Adults: ECF infestations are usually realized by adults flying low to rough-mown turf sites or congregating on walls of buildings. The marsh crane fly has two generations per year, with adults emerging mid-April to June and August through September. The European crane fly has one generation per year with adults emerging between September and October. Therefore, we cannot determine which species (if not both) was present on a site during September 2020 without a sample.
ECF adults are tan in appearance with clear wings or lacking darkened cells. They can be distinguished from native Tipulids by the presence of a white band running the length of the leading edge of the wing that may be seen by shining a light from behind. Females are short lived (4–5 days) and are mated soon after emerging from their pupal casing. Eggs are deposited within 24–48 hrs. The two species are nearly identical to one another, differing by the number of antennal segments, distance between the compound eyes on the ventral surface, and wing length on the female. The European crane fly female has wings that are shorter than her abdomen (Fig. 4). A gravid female (i.e. carrying eggs) can barely make it off the ground, which leads to concentrated oviposition and localized damage. The marsh crane flies are more adept at flying and lay their eggs over a wider area. This species is quite commonly observed flying in spring and fall on our research sites, though damage is rarely realized. Adults are effectively sampled with a butterfly net or capturing adults congregating on screened surfaces or white-walled buildings (Fig. 5).
Larvae: Leatherjackets emerge from eggs 11–15 days after oviposition. Both species are most susceptible to chemical controls in fall when small larvae are present. Larvae feed voraciously during the first two instars in fall, but unlike white grubs, do not move lower in the soil profile with the onset of freezing conditions. Feeding is slowed, but occasionally putting greens may be damaged by leatherjackets in mid-winter. The marsh crane fly develops more rapidly and enters winter in the 4th instar. Damage can be observed in late fall to early winter. The European crane fly will overwinter in the 3rd instar, resume feeding in spring to become 4th instars, then aestivate throughout the summer. Damage is typically observed in spring, though reports of late summer damage can occur as leatherjackets advance to become pupae.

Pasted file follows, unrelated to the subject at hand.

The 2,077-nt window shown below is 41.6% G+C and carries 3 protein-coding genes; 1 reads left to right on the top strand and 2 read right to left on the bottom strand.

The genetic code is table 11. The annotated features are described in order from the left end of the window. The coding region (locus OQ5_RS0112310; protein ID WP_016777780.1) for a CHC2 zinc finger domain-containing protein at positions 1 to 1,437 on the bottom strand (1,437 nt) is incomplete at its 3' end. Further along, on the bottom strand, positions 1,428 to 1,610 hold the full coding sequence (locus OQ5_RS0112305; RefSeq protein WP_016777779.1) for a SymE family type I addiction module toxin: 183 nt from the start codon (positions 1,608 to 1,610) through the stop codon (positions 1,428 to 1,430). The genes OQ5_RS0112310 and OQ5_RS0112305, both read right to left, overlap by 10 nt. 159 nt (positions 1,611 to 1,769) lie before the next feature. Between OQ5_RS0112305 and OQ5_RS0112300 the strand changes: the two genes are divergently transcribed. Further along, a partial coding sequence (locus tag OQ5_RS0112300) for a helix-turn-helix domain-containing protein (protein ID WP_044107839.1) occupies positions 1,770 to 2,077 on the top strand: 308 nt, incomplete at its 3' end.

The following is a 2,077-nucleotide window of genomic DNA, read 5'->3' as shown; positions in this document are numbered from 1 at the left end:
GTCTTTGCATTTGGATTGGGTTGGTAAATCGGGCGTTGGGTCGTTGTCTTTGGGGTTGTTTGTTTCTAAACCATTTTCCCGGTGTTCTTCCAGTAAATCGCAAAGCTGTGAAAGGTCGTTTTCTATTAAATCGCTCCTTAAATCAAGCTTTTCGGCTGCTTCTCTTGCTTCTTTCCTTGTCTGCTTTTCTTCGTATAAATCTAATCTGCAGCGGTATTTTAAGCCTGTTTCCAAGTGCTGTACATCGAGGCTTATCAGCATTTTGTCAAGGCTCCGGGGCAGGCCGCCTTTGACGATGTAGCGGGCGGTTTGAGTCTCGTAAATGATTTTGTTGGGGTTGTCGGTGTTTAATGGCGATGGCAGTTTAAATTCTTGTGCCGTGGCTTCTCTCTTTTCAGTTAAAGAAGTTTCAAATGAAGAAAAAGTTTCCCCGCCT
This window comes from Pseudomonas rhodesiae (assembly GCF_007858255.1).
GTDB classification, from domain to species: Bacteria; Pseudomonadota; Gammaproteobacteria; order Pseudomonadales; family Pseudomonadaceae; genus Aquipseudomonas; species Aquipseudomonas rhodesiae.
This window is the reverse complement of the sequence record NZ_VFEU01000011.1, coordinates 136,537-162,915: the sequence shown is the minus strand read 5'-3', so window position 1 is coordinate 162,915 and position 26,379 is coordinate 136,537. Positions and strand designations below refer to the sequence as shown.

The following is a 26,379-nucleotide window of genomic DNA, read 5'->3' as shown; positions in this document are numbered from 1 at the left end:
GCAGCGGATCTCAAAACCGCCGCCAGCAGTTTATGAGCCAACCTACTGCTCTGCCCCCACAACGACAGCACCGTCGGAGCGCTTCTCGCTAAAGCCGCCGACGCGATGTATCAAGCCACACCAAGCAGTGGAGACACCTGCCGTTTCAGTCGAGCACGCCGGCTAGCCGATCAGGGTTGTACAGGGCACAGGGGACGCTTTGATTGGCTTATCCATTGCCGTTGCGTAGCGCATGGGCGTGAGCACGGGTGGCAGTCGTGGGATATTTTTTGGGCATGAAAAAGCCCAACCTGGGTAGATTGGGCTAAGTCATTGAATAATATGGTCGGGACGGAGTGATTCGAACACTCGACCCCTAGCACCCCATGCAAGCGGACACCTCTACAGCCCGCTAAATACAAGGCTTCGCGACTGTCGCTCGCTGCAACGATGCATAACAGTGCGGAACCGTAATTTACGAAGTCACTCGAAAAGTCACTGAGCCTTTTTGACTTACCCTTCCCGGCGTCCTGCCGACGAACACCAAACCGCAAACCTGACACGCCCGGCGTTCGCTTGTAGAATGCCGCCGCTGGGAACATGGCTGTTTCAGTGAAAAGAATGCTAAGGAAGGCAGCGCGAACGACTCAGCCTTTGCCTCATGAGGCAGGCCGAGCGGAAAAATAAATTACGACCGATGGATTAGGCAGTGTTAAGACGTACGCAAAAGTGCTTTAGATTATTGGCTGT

For those that observed adults or suspect ECF to be present on their site, our trial work has demonstrated that adequate control of ECF larva in spring is difficult to achieve with either chemical or biological controls. Management is most effective in fall when both species’ larvae are small. For now, I would urge turf managers to scout for stages and try to identify which ECF species are present. Spring larvae can be found by taking soil core samples. Both ECF are relatively large at this time and can be seen without the aid of magnification. Leatherjackets can also be found by using an insecticide irritant. Carbaryl (e.g. Sevin®) applied with some irrigation or rainfall will cause the maggots to surface within 5–15 mins. Unfortunately, we cannot differentiate the species based on appearance.
The marsh crane fly seems to be everywhere we look in Pennsylvania and remains a low concern… for the moment. Adults emerged in the Pittsburgh area in the last week of April in 2019 and 2020. Regularly scouting turf during this time may result in observing pupae (or their casing) sticking vertically out of the turf on mornings when adults have emerged (Fig. 6). This may be easier to observe on short mown areas on golf courses than on home lawns or athletic fields. The European crane fly, which will remain a leatherjacket all spring, is our primary concern for the moment. Damage appears in spring and is often quite localized.
If there is any silver lining to this dystopian view of what 2021 may bring for turf managers is that dramatic population crashes have been observed when water is limiting during oviposition. Fall was particularly dry through much of the region. Until we know more, scout high-valued turf and areas prone to retaining moisture, work to reduce thatch, and improve drainage where possible.
Meats, A. (1967). The relation between soil water tension and rate of development of the eggs of Tipula oleracea and T. paludosa (Diptera, Nematocera). Entomologia Experimentalis et Applicata, 10(3–4), 394–400.
Oosterbroek, P., & Theowald, B. (1992). Family Tipulidae. Catalogue of Palaearctic diptera, 1, 56–178.
Peck, D. C., Hoebeke, E. R., & Klass, C. (2006). Detection and establishment of the European crane flies Tipula paludosa Meigen and Tipula oleracea L.(Diptera: Tipulidae) in New York: a review of their distribution, invasion history, biology, and recognition. Proceedings of the entomological Society of Washington, 108(4), 985–994.
Pesho, G. R., Brauen, S. E., & Goss, R. L. (1981). European crane fly: larval infestations in grass cultivars. Journal of Economic Entomology, 74(2), 230–233.
Petersen, M. J., Seto, M., & Peck, D. (2013). Linking the spatio-temporal distribution of an edaphic crane fly to its heterogeneous soil environment. Ecological Entomology, 38(6), 585–595.
Rogers, J. S. (1933). The ecological distribution of the crane-flies of northern Florida. Ecological Monographs, 3(1), 2–74.READ THE ISSUE